King Kennedy Center Director Myia Sanders said some residents of the McElrath neighborhood have been waiting their whole lives for the construction of a gym on the complex. Michael Indriolo/The Portager
King Kennedy Community Center supporters are hoping Portage County commissioners will approve their $216,908 request to put in a parking lot, new bathrooms and storage space at the nonprofit’s new gymnasium and multipurpose building on Garfield Road in Ravenna.
Construction that began in 2020 is ongoing, but Frank Hairston, who has been active in promoting the organization, hopes the space — minus the restrooms and storage space — will be open for summer youth programs in June. Children can use the restrooms in the nearby King Kennedy Center, Director Myia Sanders said.
KKCC was built in 1978, when McElrath Park was ranked as one of the nation’s most underprivileged rural communities. Local community members, including the McElrath Community Improvement Corp., banded together to create a place where local residents could learn and grow. Inspired by the words of Dr. Martin Luther King, Jr., and President John F. Kennedy, students at Kent State also got involved.
“About 50 years ago, Kent State students donated money out of their tuition money to build the King Kennedy Center,” Hairston said. “It’s been a long time coming. They built the King Kennedy Center, but the gym never got built, so now we have an opportunity. It’s been a dream of the community for a long time.”
In 2002, KKCC merged with Family and Community Services, paving the way to expanded resource opportunities. In 2018, the Ohio Department of Mental Health and Addiction Services approved a $500,000 grant, and the Mental Health and Recovery Board of Portage County kicked in another $125,000.
That, Sanders said, got the building up. With the focus now on adding parking, restrooms and storage space, the additional funds are sorely needed, she said. The parking lot alone is estimated to cost $82,790 — serious money, but with enough parking, the building can be rented out for large events.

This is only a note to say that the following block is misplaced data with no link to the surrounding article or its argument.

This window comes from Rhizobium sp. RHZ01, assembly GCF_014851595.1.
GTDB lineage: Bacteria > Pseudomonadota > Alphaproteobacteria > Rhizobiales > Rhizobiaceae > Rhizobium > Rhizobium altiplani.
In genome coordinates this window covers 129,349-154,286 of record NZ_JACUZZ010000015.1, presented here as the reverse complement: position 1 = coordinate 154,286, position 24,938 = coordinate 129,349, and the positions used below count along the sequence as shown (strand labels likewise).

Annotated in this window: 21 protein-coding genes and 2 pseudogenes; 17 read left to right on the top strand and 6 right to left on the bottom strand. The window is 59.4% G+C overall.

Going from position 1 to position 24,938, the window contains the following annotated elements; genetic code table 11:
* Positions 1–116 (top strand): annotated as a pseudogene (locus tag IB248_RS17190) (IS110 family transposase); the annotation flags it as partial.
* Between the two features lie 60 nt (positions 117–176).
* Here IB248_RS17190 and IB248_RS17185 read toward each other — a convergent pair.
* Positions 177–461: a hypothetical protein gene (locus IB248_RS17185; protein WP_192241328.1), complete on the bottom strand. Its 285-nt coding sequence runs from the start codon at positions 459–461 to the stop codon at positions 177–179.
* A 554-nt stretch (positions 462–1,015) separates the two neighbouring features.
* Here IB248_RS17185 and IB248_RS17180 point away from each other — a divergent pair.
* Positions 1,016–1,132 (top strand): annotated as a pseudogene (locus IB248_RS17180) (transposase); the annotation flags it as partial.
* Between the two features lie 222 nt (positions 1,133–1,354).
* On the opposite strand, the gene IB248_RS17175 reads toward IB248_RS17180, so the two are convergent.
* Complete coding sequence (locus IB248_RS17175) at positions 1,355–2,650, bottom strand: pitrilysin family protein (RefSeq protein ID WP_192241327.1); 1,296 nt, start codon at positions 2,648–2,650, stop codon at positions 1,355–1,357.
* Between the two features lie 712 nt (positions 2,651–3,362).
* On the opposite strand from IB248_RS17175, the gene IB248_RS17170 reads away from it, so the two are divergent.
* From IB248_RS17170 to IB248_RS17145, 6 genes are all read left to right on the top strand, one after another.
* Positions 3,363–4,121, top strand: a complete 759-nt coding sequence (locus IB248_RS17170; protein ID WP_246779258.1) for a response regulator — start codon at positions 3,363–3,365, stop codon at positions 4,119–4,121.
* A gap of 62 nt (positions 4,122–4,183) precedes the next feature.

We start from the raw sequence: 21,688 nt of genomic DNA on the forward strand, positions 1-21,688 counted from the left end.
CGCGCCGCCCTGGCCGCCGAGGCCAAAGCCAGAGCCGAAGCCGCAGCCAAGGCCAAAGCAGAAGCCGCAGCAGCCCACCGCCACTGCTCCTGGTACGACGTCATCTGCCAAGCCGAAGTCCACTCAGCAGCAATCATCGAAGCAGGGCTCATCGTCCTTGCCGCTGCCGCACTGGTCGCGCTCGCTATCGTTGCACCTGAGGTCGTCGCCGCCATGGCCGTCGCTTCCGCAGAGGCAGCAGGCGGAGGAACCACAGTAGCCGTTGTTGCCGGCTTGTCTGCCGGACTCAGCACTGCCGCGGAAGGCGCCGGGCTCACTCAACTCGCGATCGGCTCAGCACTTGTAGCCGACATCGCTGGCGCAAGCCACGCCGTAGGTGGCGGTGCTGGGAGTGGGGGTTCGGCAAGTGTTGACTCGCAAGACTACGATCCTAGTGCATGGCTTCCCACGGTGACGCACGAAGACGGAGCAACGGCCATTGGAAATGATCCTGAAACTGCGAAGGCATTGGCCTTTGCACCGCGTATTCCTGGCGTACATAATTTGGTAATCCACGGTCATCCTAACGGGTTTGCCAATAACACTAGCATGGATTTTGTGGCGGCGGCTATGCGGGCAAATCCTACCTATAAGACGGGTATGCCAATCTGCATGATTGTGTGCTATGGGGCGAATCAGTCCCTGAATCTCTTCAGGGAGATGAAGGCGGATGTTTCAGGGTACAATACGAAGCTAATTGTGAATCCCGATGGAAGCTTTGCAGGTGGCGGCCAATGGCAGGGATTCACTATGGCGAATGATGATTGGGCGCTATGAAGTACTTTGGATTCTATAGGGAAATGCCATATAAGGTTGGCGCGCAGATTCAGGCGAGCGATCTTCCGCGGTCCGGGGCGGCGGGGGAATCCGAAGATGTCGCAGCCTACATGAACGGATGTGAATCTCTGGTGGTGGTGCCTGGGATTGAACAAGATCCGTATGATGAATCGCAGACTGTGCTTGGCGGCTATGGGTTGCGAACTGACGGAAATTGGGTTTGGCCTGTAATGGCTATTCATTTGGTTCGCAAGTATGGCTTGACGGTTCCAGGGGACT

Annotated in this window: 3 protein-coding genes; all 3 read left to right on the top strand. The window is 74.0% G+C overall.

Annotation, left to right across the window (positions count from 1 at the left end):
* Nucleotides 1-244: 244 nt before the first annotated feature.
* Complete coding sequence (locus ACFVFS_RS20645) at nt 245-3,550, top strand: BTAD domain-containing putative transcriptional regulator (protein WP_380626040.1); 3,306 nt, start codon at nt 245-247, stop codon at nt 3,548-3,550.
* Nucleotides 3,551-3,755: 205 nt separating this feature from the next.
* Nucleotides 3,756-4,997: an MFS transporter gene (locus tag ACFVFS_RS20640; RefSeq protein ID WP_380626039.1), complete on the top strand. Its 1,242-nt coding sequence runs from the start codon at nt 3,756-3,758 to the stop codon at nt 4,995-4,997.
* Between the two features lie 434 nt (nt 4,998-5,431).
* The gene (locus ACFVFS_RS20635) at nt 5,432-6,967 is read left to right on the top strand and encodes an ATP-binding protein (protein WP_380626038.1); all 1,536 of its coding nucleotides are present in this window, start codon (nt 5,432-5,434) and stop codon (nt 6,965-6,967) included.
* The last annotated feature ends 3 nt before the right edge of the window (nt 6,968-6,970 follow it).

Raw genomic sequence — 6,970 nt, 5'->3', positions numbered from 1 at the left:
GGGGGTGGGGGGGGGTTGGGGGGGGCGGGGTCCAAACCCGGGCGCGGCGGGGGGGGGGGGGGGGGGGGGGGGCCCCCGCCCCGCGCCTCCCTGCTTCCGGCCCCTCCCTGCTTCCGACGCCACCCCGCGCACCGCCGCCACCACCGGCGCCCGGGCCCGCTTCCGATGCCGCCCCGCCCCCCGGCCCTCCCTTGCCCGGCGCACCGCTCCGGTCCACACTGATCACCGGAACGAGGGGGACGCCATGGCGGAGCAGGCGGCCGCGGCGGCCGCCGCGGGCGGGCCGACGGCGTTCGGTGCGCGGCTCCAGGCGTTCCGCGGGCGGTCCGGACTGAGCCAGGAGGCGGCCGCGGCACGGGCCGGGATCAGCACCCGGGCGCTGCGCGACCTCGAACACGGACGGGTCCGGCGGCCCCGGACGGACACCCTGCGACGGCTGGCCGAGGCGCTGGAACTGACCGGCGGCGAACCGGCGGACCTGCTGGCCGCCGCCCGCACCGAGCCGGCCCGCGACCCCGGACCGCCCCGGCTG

“That’s why we’re asking the commissioners for the money. We’re reaching out,” she said.
Sanders expects the commissioners to announce their decision in August, with money coming from the county’s American Rescue Plan Act funds.
“It’s a beautiful thing to be able to benefit children,” she said. “It’s not just this community. This is to benefit all children, really, all people, and I’m just excited to provide this place for them.”
KKCC’s mission is to provide a safe space for youth to gather and to participate in social and educational activities. The center offers after-school tutoring, summer education programs, food assistance for youth and seniors, holiday programming, and a space to host events and temporary services.
Its programming focuses on youth and seniors but is available to serve all ages. In a typical year, KKCC serves about 100 youths, provides 150 academic tutoring sessions, and serves 25,000 breakfasts, lunches, and snacks. The majority of meals are served during summer programming, Sanders said.
To donate always-needed items such as school and cleaning supplies, toiletries or money, call the KKCC at 330-296-9957 or email Sanders at email@example.com.